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- To: email@example.com
- Subject: Re:
- From: Mike Taylor <firstname.lastname@example.org>
- Date: Thu, 19 Sep 2002 02:47:34 +0100
- In-reply-to: <email@example.com> (message from Josh Smith on Wed, 13 Mar 2002 16:54:22 -0500 (EST))
- References: <firstname.lastname@example.org> <email@example.com> <011901c1cad8$33f31580$01cd94d1@dmschmidt> <firstname.lastname@example.org>
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> Date: Wed, 13 Mar 2002 16:54:22 -0500 (EST)
> From: Josh Smith <email@example.com>
> > if you look at the face of the tooth [...]
> Which face are you referring to here? labial? lingual? mesial?
> distal? [...] They are very similar to "carch wrinkles" in that
> they start at the carinae (generally both--no obvious association
> with denticles), and cut basally for maybe 1.5-3mm, then they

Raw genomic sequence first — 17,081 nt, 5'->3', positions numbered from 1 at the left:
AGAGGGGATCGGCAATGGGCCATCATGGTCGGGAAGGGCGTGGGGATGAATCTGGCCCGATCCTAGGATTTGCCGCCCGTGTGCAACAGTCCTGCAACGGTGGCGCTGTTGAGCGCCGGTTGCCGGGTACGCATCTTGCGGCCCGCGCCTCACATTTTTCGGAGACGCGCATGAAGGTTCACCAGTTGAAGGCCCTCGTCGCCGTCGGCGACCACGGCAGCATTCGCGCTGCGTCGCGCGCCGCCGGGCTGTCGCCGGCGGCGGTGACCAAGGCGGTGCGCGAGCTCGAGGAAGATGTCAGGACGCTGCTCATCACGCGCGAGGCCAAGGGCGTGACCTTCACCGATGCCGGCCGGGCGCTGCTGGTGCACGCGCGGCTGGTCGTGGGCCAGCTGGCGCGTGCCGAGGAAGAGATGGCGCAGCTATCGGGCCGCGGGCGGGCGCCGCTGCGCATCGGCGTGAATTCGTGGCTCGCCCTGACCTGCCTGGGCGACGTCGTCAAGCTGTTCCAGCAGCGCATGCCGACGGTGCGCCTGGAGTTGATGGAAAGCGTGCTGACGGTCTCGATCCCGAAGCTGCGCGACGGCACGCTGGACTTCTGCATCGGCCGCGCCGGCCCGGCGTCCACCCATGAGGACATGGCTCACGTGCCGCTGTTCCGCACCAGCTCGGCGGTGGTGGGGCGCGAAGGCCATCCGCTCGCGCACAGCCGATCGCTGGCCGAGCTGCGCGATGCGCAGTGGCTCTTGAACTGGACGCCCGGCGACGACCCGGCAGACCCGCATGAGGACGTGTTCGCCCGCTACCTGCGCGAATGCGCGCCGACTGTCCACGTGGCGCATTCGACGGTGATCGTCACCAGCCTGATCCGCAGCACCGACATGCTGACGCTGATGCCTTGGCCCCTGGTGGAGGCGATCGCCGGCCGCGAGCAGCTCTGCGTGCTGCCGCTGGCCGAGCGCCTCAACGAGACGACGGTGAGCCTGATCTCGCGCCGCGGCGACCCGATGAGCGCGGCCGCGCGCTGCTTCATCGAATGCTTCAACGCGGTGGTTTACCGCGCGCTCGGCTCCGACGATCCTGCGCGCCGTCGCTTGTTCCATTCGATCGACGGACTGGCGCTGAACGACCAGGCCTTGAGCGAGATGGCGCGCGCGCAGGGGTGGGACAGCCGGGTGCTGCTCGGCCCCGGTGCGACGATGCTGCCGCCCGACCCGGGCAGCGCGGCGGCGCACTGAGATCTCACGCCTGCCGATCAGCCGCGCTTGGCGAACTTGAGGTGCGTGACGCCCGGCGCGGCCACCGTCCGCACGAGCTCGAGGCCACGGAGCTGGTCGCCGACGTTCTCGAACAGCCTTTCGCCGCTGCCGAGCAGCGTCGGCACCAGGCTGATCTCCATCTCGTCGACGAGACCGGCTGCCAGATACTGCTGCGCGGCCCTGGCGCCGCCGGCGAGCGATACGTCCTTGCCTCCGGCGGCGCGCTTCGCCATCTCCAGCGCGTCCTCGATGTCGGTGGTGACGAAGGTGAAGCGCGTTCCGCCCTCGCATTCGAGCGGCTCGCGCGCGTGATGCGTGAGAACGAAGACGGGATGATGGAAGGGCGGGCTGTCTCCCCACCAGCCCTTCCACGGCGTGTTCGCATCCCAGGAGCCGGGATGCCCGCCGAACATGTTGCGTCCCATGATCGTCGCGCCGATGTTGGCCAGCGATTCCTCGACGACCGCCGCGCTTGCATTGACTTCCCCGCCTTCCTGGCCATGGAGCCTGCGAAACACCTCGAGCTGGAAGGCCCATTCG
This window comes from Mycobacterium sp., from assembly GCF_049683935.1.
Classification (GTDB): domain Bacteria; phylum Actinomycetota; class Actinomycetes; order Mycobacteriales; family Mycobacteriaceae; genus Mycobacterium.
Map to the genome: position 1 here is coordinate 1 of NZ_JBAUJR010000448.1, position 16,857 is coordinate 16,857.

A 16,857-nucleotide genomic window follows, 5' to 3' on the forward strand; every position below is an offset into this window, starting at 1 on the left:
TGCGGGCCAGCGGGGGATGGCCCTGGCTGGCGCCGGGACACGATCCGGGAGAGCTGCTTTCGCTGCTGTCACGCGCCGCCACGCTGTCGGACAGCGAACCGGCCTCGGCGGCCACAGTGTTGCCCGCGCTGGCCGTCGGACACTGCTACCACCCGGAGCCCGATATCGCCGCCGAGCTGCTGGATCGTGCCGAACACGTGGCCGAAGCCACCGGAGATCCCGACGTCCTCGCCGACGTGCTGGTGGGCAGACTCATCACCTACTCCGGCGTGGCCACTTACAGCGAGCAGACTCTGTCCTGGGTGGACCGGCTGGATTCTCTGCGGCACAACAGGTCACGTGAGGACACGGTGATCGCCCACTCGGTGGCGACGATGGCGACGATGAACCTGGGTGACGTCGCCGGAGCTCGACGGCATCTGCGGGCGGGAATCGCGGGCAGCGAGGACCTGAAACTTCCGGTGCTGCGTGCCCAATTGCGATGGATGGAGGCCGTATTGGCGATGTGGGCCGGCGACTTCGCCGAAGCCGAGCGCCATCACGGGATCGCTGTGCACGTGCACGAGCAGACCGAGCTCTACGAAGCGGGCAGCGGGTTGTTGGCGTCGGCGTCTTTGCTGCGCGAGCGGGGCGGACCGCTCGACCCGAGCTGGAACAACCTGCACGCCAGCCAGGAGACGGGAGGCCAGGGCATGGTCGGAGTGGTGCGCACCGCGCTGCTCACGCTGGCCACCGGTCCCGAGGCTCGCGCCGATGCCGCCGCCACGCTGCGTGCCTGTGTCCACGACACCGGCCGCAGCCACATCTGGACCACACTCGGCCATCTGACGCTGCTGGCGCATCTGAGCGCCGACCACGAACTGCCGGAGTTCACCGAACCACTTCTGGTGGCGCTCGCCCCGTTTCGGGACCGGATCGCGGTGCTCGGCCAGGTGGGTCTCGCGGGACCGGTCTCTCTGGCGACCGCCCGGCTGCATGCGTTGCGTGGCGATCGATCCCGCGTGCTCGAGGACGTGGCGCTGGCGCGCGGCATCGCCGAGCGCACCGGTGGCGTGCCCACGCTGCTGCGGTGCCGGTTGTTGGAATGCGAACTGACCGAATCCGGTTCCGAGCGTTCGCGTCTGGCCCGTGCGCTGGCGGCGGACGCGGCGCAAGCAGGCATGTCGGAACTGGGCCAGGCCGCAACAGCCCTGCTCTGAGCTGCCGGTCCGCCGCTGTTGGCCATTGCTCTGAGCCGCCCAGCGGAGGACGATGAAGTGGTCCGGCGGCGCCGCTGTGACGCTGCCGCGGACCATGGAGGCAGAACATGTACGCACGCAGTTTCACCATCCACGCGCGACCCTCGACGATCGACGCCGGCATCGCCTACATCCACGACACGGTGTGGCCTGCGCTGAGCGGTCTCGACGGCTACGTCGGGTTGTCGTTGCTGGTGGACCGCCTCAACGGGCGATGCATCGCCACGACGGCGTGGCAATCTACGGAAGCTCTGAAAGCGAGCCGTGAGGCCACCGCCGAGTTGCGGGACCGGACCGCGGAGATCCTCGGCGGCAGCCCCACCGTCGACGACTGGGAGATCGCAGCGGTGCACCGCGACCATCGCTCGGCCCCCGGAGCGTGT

> "flatten out" and head "out" from the carinae across the labial and
> lingual faces of the crowns.
Labial, lingual, mesial, carinae ... Teeth have a language all their
own, and it's one I'm not familiar with. Could anyone please point me
at a brief introduction to "tooth osteology", preferably on the web?
Replies directly to me, please, and I'll summarise to the list. Much
(BTW., for anyone who is similarly mystified by all the bone jargon --
cranial/anterior, caudal/posterior, jugals, pre-orbital fenestrae,
gastralia, cnemial crests and so on -- my recommendation is that you
get a copy of Farlow & Brett-Surman's outstanding book _The Complete
Dinosaur_ and read HP Holtz's chapter giving an overview of a typical
dinosaur skeleton. It's both comprehensive and comprehensible, which
is a wonderful combination. You can get it from Amazon at
depending on which side of the pond you inhabit. Top book.)
/o ) \/ Mike Taylor <firstname.lastname@example.org> www.miketaylor.org.uk
)_v__/\ "Sitting on the sofa with all our classified information
..." -- Monty Python.